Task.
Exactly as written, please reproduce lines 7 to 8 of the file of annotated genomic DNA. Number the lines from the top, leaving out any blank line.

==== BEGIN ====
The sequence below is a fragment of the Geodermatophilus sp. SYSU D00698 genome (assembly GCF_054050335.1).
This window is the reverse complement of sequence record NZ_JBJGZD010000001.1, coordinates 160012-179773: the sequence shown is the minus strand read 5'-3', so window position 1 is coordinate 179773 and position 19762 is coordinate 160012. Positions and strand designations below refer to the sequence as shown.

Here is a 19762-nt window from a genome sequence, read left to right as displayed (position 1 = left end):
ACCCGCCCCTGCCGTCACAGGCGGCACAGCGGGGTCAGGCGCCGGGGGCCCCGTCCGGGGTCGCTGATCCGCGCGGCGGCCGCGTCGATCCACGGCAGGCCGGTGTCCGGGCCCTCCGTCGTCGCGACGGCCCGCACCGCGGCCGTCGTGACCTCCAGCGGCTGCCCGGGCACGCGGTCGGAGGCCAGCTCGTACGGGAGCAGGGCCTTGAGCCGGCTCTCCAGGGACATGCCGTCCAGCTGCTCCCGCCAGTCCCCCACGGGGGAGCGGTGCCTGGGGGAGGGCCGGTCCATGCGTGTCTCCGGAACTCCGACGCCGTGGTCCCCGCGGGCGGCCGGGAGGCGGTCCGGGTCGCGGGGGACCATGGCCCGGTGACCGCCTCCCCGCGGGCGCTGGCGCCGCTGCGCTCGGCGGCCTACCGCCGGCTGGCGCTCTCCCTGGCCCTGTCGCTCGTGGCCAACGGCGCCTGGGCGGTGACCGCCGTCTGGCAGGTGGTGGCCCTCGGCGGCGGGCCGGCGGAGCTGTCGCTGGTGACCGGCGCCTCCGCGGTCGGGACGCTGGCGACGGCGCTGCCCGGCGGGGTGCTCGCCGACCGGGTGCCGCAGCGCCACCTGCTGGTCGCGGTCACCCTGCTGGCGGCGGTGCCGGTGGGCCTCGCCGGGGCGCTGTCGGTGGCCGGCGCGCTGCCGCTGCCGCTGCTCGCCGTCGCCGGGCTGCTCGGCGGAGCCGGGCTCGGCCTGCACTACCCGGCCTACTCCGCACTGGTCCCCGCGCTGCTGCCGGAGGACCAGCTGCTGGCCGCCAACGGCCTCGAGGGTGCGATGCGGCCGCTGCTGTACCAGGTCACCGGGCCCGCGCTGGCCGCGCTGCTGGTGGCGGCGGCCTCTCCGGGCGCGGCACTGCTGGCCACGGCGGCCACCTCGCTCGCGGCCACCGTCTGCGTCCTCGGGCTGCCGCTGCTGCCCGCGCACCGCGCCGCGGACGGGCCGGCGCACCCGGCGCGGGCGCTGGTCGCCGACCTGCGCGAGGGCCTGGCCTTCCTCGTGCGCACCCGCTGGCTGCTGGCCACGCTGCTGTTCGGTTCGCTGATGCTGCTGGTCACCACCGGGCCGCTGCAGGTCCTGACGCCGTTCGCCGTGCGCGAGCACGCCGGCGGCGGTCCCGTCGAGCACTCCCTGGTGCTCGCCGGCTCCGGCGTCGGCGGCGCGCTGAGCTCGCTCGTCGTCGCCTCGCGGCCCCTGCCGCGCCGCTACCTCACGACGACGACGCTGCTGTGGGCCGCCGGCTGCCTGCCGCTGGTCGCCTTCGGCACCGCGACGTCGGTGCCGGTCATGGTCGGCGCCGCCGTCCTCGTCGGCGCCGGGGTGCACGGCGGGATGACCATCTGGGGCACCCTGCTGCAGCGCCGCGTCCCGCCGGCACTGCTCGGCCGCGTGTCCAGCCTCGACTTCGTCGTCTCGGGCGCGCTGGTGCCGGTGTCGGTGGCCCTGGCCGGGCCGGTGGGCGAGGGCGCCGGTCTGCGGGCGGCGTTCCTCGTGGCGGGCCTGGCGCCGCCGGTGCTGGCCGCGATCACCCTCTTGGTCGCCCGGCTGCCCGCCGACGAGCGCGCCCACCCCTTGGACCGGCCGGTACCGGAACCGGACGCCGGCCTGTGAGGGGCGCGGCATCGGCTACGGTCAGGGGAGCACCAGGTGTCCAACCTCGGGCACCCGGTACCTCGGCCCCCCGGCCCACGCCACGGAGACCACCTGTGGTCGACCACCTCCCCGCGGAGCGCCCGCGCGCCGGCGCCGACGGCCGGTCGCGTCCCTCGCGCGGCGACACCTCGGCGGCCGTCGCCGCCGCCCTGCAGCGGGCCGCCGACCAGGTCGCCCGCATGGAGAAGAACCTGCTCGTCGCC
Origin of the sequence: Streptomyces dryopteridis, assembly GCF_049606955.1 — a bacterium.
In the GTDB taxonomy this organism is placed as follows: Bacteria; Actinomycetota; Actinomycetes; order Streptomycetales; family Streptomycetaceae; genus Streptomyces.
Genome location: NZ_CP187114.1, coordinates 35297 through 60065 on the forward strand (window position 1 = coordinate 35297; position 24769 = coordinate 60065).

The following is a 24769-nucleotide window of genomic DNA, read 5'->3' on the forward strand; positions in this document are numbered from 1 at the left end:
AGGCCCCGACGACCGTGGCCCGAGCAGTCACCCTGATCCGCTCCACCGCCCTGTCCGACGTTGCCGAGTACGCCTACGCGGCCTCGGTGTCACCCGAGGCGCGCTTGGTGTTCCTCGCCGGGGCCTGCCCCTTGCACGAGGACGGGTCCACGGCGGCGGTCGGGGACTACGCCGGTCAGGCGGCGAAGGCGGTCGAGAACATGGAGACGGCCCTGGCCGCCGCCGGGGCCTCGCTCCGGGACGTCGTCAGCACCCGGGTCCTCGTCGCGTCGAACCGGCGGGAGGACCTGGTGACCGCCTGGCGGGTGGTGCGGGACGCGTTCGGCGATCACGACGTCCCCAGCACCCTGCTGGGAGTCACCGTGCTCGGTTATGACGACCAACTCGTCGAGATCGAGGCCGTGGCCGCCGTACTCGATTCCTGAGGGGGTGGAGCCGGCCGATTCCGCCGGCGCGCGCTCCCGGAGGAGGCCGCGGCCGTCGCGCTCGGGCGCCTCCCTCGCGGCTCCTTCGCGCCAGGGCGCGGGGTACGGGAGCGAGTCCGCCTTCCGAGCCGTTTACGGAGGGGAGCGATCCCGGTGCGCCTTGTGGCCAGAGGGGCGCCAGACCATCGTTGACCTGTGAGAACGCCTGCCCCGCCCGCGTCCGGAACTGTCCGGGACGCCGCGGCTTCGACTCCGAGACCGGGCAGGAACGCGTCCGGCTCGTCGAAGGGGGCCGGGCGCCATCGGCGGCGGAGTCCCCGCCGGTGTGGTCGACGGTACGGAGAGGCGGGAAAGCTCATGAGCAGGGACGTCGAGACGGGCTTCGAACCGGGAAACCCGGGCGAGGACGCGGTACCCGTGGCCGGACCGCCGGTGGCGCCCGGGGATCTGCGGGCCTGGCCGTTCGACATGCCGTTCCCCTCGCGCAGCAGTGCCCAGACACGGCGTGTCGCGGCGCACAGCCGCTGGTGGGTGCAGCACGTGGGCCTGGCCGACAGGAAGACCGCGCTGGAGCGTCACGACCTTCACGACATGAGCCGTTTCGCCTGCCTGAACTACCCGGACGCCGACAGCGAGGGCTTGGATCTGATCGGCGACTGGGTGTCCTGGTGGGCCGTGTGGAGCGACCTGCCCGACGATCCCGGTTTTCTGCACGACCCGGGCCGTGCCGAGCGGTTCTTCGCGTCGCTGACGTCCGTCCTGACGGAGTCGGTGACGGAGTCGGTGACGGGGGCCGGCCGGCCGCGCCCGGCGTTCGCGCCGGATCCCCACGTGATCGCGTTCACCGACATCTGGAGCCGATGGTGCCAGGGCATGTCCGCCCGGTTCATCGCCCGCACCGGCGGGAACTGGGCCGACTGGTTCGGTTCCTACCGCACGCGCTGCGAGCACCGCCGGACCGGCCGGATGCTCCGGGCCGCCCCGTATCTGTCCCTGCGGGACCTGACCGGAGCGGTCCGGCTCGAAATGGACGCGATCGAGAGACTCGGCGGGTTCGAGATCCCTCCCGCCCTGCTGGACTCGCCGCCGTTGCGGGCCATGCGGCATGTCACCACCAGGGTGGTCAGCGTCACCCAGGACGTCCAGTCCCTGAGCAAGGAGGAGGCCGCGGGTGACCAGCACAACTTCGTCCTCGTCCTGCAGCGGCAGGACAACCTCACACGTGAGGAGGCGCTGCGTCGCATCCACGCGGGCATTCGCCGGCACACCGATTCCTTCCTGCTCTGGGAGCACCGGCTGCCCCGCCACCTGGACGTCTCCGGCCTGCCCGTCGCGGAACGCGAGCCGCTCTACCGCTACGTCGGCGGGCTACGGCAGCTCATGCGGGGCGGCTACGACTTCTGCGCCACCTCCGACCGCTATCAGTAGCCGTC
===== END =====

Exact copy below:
Genome location: NZ_CP187114.1, coordinates 35297 through 60065 on the forward strand (window position 1 = coordinate 35297; position 24769 = coordinate 60065).

The following is a 24769-nucleotide window of genomic DNA, read 5'->3' on the forward strand; positions in this document are numbered from 1 at the left end: